```

## 7.2. Layer defect¶

The site state modifier also has access to sublattice information. This can be used, for example,
with bilayer graphene to remove a single layer in a specific area. We’ll use the bilayer lattice
that’s included in the *Material Repository*. The `graphene.bilayer()`

lattice is laid out so that sublattices A1 and B1 belong to the top layer, while A2 and B2 are on
the bottom.

```
def scrape_top_layer(position, radius):
"""Remove the top layer of graphene in the area specified by position and radius"""
@pb.site_state_modifier
def modifier(state, x, y, sub_id):
x0, y0 = position
is_within_radius = (x-x0)**2 + (y-y0)**2 < radius**2
is_top_layer = np.logical_or(sub_id == 'A1', sub_id == 'B1')
final_condition = np.logical_and(is_within_radius, is_top_layer)
state[final_condition] = False
return state
return modifier
model = pb.Model(
graphene.bilayer(),
pb.rectangle(2),
scrape_top_layer(position=[0, 0], radius=0.5)
)
model.plot()
```

The central monolayer area is nicely visible in the figure. We can actually create the same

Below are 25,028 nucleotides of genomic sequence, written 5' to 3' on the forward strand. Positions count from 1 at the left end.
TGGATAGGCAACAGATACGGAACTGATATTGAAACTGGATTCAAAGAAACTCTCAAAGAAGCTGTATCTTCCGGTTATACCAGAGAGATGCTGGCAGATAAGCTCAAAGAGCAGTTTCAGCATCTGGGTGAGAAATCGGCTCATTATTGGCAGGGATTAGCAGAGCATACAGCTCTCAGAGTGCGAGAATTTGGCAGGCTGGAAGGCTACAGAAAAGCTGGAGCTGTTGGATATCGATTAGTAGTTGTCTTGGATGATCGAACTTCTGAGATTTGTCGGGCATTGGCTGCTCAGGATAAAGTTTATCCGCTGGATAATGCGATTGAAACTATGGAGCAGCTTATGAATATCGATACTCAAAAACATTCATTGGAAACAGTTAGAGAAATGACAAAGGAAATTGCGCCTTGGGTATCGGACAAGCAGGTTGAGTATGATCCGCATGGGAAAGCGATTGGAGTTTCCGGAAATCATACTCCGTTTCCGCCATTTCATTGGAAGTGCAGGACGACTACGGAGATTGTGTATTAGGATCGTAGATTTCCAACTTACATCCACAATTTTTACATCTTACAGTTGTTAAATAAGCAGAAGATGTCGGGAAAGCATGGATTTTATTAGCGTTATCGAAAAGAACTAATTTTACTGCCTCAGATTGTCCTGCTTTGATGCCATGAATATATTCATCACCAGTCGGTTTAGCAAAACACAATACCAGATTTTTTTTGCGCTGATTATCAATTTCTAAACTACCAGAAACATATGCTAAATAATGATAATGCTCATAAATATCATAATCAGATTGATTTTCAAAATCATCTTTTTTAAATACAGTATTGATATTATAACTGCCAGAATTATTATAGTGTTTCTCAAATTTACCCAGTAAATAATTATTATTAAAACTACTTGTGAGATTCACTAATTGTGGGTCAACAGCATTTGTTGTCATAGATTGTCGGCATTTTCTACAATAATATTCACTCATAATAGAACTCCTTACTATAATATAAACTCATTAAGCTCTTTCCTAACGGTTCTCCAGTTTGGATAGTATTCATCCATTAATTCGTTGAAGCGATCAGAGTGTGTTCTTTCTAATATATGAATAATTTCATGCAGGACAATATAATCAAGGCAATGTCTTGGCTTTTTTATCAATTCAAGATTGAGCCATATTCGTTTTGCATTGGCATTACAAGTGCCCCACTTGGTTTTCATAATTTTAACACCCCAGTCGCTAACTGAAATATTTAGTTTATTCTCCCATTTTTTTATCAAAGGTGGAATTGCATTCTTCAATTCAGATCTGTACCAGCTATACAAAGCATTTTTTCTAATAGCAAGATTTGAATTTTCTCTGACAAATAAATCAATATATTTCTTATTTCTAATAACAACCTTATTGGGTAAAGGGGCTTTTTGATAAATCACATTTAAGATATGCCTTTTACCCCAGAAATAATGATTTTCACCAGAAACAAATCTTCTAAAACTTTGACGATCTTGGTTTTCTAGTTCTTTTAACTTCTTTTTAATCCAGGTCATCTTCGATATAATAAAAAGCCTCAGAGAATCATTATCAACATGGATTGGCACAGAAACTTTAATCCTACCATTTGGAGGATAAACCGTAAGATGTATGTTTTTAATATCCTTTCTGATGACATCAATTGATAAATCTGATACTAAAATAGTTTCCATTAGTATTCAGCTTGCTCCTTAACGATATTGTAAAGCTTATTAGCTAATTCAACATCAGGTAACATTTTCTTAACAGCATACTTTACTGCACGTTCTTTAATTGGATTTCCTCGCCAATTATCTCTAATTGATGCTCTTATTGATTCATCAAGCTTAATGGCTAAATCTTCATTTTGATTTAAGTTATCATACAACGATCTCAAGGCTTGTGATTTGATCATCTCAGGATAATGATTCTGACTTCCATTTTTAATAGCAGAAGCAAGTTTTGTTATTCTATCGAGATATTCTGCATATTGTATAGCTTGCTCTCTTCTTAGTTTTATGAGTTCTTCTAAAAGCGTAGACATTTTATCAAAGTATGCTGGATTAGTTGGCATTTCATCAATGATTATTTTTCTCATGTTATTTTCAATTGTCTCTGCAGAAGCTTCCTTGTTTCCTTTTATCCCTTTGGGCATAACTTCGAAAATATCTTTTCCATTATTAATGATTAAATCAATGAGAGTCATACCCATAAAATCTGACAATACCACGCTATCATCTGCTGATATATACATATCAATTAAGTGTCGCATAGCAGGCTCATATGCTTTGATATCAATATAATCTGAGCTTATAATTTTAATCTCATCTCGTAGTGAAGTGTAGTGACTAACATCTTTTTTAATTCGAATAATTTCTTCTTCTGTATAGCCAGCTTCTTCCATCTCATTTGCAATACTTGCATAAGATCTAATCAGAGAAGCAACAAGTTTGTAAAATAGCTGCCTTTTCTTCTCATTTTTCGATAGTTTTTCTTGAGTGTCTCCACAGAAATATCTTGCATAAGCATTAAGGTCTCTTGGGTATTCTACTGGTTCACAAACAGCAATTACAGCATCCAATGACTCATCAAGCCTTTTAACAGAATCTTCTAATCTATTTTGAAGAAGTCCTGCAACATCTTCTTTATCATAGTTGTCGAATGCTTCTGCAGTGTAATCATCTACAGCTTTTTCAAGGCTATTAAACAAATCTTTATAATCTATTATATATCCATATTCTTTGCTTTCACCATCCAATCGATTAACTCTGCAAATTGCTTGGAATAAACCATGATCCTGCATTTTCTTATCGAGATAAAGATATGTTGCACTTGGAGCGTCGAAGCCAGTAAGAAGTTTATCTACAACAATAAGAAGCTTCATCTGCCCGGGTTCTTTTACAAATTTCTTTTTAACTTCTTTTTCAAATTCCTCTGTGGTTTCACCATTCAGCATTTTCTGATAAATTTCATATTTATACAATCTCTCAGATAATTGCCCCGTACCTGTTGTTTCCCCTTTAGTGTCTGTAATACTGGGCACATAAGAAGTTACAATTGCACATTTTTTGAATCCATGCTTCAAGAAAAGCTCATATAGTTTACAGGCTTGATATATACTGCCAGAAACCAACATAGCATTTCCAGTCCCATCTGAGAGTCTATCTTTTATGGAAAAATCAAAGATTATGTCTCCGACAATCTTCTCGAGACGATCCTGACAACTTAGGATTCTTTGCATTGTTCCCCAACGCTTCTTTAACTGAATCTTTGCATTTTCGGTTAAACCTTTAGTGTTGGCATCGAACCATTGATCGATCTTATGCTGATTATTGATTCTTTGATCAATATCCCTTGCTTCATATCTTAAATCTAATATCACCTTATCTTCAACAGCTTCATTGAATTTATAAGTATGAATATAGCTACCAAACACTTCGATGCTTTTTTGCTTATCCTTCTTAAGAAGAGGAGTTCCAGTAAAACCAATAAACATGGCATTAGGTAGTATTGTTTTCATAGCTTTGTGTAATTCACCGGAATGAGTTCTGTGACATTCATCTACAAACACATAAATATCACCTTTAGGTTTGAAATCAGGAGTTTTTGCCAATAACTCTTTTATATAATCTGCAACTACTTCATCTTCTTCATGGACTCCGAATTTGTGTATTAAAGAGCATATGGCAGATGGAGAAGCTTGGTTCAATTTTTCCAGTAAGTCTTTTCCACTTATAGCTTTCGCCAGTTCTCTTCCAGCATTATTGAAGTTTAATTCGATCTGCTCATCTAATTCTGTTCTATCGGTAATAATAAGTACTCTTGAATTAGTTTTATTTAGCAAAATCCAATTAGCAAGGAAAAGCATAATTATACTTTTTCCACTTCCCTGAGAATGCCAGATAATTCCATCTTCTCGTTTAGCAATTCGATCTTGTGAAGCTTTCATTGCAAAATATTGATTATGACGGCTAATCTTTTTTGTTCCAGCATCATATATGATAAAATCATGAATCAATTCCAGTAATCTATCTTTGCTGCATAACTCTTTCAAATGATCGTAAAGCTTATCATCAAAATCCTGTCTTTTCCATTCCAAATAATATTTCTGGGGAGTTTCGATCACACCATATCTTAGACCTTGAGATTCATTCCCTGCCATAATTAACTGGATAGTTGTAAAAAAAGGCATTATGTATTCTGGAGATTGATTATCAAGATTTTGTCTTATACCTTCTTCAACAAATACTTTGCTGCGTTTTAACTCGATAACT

structure in a different way: by considering the `z`

position of the lattice site to distinguish
the layers. An alternative modifier definition is given below. It would generate the same figure.
Which method is more convenient is up to the user.

```
def scrape_top_layer_alt(position, radius):
"""Alternative definition of `scrape_top_layer`"""
@pb.site_state_modifier
def modifier(state, x, y, z):
x0, y0 = position
is_within_radius = (x-x0)**2 + (y-y0)**2 < radius**2
is_top_layer = (z == 0)
final_condition = np.logical_and(is_within_radius, is_top_layer)
state[final_condition] = False
return state
return modifier
```

Note

As with the onsite and hopping modifiers, all the arguments are given as numpy arrays.
Therefore, we must use the array-specific `np.logical_or()`

/
`np.logical_and()`

functions instead of the plain `or`

/`and`

keywords.

## 7.3. Strain¶

A `@site_position_modifier`

can be used to model the lattice site
displacement caused by strain. Let’s start with a simple triangular system:

```
from math import pi
model = pb.Model(
graphene.monolayer(),
pb.regular_polygon(num_sides=3, radius=2, angle=pi),
)
model.plot()
```

We’re going to apply strain in three directions, as if we are pulling outward on the vertices of
the triangle. The displacement function for this kind of strain is given below. The `c`

parameter
lets us control the intensity of the strain.

```
def triaxial_displacement(c):
@pb.site_position_modifier
def displacement(x, y, z):